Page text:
A three-story apartment building that was under construction caught fire late this past week durinfgthe early evening in Carson, California (LA County). The fast moving fire rapidly extended through an apartment building complex under construction and spread to a nearby mobile home park damaging at least 10 homes and forcing evacuations, according to published reports. There were no reports of injuries.
Over 100 firefighters from 40 companies responded and worked the greater alarm fire, with rapid and effective fire control attained in short order in the early evening hours.
Construction sites, especially those with exposed phased wood framing pose significant operational challenges and demands.
First arriving response companies and command must quickly determine the size and magnitude of any rapidly advancing fire and efficiency determine an aggressive action plan that must be deployed rapidly while immediately considering the need for additional resources.
Normally, offensive strategic and tactical measures are highly ineffective due to the need to place operating companies in advance positions that may have high risk parameters subjecting companies to unacceptable safety risks.
The need for rapid and highly mobile hose line placement that must be sized appropriately with flow and delivery for the fire magnitude precludes hand line placement and results in the need to place portable monitors, deck monitors and elevated master streams into operation.
Safety and accountability are high priorities at multiple alarm incidents involving a construction site.
The blaze was rapidly progressing out of control when the first fire units arrived about three minutes after the incident was reported, officials said. The first-in company requested additional alarms due to the fast movement of the fire and its intensity.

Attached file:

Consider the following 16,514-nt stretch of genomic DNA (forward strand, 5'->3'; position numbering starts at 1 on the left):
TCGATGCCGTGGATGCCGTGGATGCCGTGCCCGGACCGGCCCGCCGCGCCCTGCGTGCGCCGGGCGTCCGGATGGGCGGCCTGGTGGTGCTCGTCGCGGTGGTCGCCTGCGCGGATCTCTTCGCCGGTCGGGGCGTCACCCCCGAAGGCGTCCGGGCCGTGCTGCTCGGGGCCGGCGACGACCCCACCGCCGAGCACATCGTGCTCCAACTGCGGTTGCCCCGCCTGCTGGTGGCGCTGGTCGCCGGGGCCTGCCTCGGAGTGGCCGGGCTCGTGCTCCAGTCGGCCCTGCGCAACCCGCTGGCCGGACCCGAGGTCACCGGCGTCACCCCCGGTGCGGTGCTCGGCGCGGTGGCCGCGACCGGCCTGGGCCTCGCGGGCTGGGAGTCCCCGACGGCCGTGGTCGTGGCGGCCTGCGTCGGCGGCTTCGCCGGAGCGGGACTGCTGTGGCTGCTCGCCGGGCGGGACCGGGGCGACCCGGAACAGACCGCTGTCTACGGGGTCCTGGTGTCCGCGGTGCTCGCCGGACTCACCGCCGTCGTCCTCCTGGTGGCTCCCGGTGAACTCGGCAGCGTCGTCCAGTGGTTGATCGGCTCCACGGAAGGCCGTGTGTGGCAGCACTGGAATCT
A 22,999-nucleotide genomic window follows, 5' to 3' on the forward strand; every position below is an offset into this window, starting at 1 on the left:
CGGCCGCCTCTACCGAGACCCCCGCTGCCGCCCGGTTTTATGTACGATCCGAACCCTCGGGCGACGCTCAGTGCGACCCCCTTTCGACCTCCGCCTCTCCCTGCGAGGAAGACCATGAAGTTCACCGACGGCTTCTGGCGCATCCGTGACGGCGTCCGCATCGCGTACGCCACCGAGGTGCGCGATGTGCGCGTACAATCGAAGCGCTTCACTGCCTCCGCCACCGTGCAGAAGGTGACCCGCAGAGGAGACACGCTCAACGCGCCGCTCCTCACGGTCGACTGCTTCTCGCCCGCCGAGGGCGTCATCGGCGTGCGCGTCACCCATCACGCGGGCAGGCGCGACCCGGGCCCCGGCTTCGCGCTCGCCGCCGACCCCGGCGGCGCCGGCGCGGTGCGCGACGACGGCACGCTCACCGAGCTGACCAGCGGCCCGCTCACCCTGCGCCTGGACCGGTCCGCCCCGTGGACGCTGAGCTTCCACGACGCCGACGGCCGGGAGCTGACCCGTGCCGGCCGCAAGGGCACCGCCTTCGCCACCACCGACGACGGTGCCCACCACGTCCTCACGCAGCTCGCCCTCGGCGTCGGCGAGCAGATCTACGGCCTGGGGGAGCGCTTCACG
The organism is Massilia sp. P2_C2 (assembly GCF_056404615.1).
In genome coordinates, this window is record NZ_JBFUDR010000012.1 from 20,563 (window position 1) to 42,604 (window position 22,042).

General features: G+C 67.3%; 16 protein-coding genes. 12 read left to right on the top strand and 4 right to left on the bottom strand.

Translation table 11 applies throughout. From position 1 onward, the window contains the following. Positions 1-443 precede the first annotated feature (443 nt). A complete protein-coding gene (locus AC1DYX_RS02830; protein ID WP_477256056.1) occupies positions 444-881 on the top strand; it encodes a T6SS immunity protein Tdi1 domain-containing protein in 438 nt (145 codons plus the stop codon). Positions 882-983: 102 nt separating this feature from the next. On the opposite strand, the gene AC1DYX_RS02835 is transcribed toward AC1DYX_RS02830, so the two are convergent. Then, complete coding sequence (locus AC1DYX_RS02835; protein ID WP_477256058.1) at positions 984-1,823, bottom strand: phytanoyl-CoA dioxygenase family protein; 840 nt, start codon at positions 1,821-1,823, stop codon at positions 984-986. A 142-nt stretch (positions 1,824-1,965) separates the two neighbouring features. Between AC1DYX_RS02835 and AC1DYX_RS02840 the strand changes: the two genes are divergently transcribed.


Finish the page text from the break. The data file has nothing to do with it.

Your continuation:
The three-story structure had more than 100 units and was being framed. This open framing phase of construction is highly susceptible to fire exposure and ripid development and extension. The large volume of wood, coupled with the open spaces, allowed wind to blow through the structure and stoke the blaze, officials said. That radiated heat combined with wind gusts sent the fire into a nearby mobile home park. More than 139 mobile homes were evacuated. At least 10 homes in the park were damaged by flames.
The entire 139-unit mobile home park was evacuated after the fire and residents were not be allowed to return overnight. The other two senior living buildings on the property were also evacuated, but residents were being allowed back in late into the evening.
- Read more: http://www.myfoxla.com/dpp/news/local/carson-construction-site-fire-20111027#ixzz1cC8ihwV0
The construction site which was part of a planned 150-unit luxury apartment building was set to open July 2012.
Firefighing operations at the Carson apartment building View all 30 photos
The cause of the fire was under investigations. See photos of firefighters battling the blaze in Carson.
- The Los Angeles Times, Reports HERE.
- KABC-TV has additional video and details HERE.
- Fireground photo gallery HERE.
Some Highlighted Operational Considerations (not inclusive)
- Pre-Fire Plan Large Construction Projects